Boebert said in a speech at the Cornerstone Christian Center in Basalt, Colo., that she is “tired” of the principle and falsely claimed that the Founding Fathers did not intend to keep religion separate from government.
Kinzinger condemned Boebert’s comments and compared them to the views of the Taliban, the militant Islamic fundamentalist group that rules Afghanistan.
“There is no difference between this and the Taliban. We must oppose the Christian Taliban. I say this as a Christian,” he tweeted.
Boebert argued that the separation of church and state “junk” is not in the Constitution and was only in a letter that “means nothing like they say it does.”
She appeared to be referencing a letter that then-President Thomas Jefferson wrote in 1802 to the Danbury Baptist Church Association in Connecticut. In the letter, Jefferson wrote that the American people had built “a wall of separation between Church and State.”
The constitutional interpretation of separation of church and state comes from the Establishment Clause of the First Amendment, which states that “Congress shall make no law respecting an establishment of religion.”
The Supreme Court applied this provision also to the states through the 14th Amendment’s Due Process Clause, which prohibits states from passing laws that restrict people’s “life, liberty, or property, without due process of law.”
But the court has more recently signaled a willingness to allow religion in public spaces, striking down a law in Maine earlier this month that prevented religious schools from receiving tuition aid from public funds. It also ruled in favor of a high school football coach who was placed on leave for violating the school’s policy against staff encouraging students to engage in prayer.
Boebert argued that the church should direct the government, and not the other way around.
Boebert won the Republican nomination for reelection to her seat on Tuesday, after winning election to the House in 2020 and gaining a reputation as a far-right conservative with hard-line views,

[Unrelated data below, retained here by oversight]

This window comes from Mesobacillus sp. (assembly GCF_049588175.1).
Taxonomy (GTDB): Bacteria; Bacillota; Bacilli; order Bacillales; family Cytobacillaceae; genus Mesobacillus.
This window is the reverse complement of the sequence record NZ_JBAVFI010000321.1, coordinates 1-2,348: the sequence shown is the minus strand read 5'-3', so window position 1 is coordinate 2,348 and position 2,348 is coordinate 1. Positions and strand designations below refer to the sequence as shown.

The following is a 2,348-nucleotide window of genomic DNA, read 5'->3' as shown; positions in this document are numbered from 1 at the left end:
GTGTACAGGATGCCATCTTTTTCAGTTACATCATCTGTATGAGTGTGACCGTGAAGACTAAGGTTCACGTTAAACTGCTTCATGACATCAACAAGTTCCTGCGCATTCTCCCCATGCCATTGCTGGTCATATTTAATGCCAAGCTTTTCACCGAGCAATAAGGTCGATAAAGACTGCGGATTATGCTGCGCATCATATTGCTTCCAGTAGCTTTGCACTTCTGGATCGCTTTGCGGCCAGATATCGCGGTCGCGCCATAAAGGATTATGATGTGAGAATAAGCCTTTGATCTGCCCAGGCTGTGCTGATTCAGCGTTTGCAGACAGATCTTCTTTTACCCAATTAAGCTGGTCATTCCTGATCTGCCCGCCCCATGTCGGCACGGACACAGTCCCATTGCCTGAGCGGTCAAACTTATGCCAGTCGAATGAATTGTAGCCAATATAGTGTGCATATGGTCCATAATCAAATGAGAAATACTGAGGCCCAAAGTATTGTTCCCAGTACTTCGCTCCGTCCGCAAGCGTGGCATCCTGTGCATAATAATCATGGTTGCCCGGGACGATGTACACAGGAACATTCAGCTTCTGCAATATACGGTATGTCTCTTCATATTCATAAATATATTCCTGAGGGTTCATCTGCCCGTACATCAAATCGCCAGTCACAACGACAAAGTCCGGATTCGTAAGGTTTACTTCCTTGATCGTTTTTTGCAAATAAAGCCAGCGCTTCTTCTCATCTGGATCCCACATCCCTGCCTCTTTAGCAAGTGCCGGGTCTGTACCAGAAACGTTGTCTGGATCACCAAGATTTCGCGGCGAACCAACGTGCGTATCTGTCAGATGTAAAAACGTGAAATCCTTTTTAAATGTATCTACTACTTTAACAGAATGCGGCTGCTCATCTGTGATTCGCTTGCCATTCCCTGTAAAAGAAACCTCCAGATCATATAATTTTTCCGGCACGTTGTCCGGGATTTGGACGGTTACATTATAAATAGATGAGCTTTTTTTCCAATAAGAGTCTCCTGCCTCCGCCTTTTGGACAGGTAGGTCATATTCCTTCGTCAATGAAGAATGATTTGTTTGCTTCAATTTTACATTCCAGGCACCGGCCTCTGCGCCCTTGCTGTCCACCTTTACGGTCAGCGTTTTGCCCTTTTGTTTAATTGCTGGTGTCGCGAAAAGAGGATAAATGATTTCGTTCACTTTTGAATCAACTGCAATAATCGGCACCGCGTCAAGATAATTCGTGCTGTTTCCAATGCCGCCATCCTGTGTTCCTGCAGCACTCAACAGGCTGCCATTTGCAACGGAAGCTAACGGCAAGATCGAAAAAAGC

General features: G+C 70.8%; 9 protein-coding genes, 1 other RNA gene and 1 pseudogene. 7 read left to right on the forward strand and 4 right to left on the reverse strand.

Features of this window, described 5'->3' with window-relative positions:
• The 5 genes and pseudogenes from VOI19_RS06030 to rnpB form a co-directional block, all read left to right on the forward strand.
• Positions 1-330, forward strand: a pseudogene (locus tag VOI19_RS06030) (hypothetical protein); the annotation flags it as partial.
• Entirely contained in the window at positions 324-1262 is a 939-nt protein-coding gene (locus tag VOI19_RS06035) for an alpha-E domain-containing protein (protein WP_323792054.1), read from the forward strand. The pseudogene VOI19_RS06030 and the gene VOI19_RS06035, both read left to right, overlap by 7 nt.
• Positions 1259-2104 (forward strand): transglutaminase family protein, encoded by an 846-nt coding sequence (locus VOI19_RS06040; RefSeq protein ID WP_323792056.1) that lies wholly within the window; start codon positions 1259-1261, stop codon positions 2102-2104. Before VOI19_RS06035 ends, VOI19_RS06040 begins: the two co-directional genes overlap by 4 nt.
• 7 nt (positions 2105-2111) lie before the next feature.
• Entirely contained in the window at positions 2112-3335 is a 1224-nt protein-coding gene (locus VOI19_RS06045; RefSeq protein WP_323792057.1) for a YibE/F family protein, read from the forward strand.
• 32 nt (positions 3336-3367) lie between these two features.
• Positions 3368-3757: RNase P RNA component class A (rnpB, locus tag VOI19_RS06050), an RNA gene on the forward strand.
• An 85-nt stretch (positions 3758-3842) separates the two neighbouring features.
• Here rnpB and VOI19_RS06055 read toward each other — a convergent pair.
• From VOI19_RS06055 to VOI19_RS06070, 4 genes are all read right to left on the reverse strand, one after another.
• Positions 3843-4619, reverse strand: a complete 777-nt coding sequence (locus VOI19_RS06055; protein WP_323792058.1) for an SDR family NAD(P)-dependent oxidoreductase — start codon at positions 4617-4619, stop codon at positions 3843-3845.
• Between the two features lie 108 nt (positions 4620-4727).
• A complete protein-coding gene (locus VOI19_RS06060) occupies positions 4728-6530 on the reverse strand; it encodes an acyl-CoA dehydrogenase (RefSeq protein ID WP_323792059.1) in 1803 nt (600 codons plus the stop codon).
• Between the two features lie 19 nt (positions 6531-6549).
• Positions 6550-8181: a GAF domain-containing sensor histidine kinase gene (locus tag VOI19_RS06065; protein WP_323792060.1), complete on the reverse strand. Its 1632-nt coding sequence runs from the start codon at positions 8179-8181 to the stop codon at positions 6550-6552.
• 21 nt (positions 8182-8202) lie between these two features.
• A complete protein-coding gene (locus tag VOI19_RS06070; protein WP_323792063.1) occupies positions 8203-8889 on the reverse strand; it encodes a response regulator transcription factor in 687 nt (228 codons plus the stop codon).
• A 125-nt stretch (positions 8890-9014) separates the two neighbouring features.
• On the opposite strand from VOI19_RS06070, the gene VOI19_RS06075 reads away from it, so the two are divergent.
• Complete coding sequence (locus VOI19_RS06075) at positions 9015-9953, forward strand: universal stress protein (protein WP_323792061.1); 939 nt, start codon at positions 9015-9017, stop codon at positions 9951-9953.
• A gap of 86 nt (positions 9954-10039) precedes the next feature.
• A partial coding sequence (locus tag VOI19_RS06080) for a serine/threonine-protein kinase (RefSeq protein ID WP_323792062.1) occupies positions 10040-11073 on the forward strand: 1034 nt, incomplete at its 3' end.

It’s not like Bimbobert actually read any history books about our forefathers…or any actual books at all. Her kind will walk around with lil’ booklets of the Constitution and pocket Bibles and wave them in everyone’s faces…implying that they’ve actually read, let alone understand either of them.
And she obviously has never read The Bible, or she’d know her lies and calls for violence are in direct contrast to the teachings of Jesus. Did you ever see Beneath The Planet Of The Apes? She reminds me of those fucked up people who lived underground and worshiped a nuclear missile.
Here we have a Protestant wishing for a Medieval hierarchical (and patriarchal) structure where the church (the RCC) had control over government and the law. The very thing Madison, Jefferson, Washington, etc. didn’t want.
The not-so-quiet part about when Bobble-head says “church” is that she means Christian church. They’re fine with religious privilege, as long as it’s the right religion.
When Bobble-head says “church”, she means Christian Church. And when she says “Christian Church”, she means Evangelical Protestant Christian Church. And when she says “Evangelical Protestant Christian Church”. . .
The phrase “wall of separation between church and state” comes from Thomas Jefferson who, as President, wrote a letter to the Danbury (Connecticut) Baptist Association dated January 1, 1802. They had written to President Jefferson with concerns about the First Amendment. The phrase was later used in two landmark Supreme Court rulings, Reynolds v. United States (1879) and Everson v. Board of Education (1947.) Reynolds held that “religious duty” (in this case, Mormon
requirement for polygamy) was not a defense against criminal charges. Everson held that states are bound to secure Constitutional rights, specifically that “Congress shall make no law regarding the establishment of religion…” also applied to state legislatures.
So it surprises me not at all that the Dominionists, who usually fetishize the “original intent” of the Founders, are desperate to ignore this piece of original intent.